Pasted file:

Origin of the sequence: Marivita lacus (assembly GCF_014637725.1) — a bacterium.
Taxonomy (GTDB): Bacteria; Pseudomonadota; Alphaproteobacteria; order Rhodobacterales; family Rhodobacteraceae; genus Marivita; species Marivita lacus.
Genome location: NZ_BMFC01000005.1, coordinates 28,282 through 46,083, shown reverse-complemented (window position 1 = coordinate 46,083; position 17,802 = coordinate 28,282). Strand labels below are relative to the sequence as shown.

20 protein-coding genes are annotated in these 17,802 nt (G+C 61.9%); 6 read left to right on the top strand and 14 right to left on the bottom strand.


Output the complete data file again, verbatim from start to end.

Origin of the sequence: Marivita lacus (assembly GCF_014637725.1) — a bacterium.
Taxonomy (GTDB): Bacteria; Pseudomonadota; Alphaproteobacteria; order Rhodobacterales; family Rhodobacteraceae; genus Marivita; species Marivita lacus.
Genome location: NZ_BMFC01000005.1, coordinates 28,282 through 46,083, shown reverse-complemented (window position 1 = coordinate 46,083; position 17,802 = coordinate 28,282). Strand labels below are relative to the sequence as shown.

20 protein-coding genes are annotated in these 17,802 nt (G+C 61.9%); 6 read left to right on the top strand and 14 right to left on the bottom strand.